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Climbing out of the Covid-19 hole

By: Old Mutual Wealth Investment Strategist Izak Odendaal and Dave Mohr

South Africa’s economy continues to climb out of the Covid-19 hole. Economic growth in the fourth quarter of 2020 was ahead of the expectations of most economists, and the 2020 contraction of 7%, though the worst on record, was not as bad as initially feared. This puts South Africa towards the bottom of the range of growth outcomes among major economies, but not the worst. China managed positive growth, while the US declined 3.5% in 2020. However, India contracted 8% and the UK 9.9%.

Stats SA’s gross domestic product (GDP) report shows that the local economy increased by 6.3% quarter-on-quarter on a seasonally adjusted and annualised basis, following an upwardly revised 67% third quarter growth rate.

Compared to the fourth quarter of 2019, the economy was 4.2% smaller in real terms. It will take at least a year for the level of real economic activity to return to where it was pre-pandemic. In nominal terms (before subtracting inflation), the economy is back to pre-pandemic levels. This distinction will seem academic to most but remember that it is nominal economic activity that counts for tax revenues, profits and household incomes.

Chart 1: Real GDP growth year-on-year %

Source: Stats SA

Sector recovery

Looking at the sectoral performance, the rebound in the second half of last year was broad-based, which makes sense since all sectors were affected simultaneously by the first wave lockdown. However, only three sectors have fully recovered: government, personal services and agriculture. The farming sector had a stellar year in 2020, growing 13% in real terms, but is the smallest of the 10 basic sectors. With good rainfall and elevated crop prices, 2021 should be another good year but clearly growth will come off a high base. Construction was the hardest hit sector, declining 20% last year. The boom in home renovations has not been enough to offset declines elsewhere and spending on both residential and non-residential was lower in the fourth quarter than a year ago.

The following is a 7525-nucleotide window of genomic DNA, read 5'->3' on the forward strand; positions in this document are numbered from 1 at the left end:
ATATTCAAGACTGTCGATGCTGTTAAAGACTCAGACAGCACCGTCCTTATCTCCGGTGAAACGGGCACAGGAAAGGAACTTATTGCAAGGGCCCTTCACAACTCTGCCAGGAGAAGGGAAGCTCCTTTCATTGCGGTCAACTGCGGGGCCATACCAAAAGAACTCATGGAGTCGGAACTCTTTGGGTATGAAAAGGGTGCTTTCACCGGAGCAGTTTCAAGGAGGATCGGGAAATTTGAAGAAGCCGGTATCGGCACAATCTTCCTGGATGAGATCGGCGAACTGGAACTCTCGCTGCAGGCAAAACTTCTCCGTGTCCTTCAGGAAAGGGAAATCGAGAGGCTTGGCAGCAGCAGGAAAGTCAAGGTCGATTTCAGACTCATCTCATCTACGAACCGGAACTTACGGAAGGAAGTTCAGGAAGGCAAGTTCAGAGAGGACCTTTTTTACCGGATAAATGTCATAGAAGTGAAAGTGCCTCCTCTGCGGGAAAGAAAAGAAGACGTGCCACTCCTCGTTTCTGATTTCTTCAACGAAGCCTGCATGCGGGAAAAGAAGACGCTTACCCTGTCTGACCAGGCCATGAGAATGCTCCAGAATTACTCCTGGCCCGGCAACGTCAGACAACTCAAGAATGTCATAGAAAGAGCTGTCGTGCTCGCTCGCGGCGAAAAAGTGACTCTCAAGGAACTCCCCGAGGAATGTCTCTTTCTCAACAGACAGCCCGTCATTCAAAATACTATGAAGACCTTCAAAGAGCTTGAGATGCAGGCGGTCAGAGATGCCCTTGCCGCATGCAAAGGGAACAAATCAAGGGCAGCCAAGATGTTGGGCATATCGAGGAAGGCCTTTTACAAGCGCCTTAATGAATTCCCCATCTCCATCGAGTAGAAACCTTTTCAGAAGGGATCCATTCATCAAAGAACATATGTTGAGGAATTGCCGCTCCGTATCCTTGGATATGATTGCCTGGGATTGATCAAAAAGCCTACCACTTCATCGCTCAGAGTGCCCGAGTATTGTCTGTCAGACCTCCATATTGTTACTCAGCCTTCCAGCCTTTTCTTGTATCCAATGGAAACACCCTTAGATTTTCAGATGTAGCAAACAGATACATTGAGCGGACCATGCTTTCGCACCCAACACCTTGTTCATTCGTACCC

Mining pulled back somewhat in the fourth quarter, which might seem surprising given the elevated commodity prices. However, mining output is volatile from quarter to quarter, impacted by safety stoppages, maintenance and load-shedding. It takes time for mines to ramp up production in response to higher prices, and often substantial investment and construction work is required.

From the expenditure side, household consumption recovered further in the fourth quarter and was just 2.4% below year-ago levels. Household spending on non-durable goods (food) had fully recovered by the fourth quarter, while spending on services was only 1% lower in real terms. It is spending on semi-durable goods (mostly clothing) that took the biggest hit in 2020 and was still 14% below pre-pandemic levels in the fourth quarter.

Trade boost

Exports were strongly positive in the fourth quarter, but imports rose even more on a quarterly basis. Exports are added to GDP and imports subtracted, hence the net impact of trade was negative for the quarter from a growth point of view.

In a separate report released last week, the SA Reserve Bank reported a second consecutive quarterly current account surplus in the fourth quarter, though it was smaller at R198 billion or 3.7% of GDP. It means the 2020 current account balance was positive at 2.2% of GDP.

This matters at a time of concerns over rising global bond yields and a repeat of the 2013 “taper tantrum” when emerging markets with twin current account and fiscal deficits saw their bonds and currencies hammered. While South Africa’s fiscal deficit has worsened considerably, the current account improvement from a 6% deficit in 2013 does reduce overall vulnerability to volatile global capital flows.   

Chart 2: Current account as % of GDP

Source: SA Reserve Bank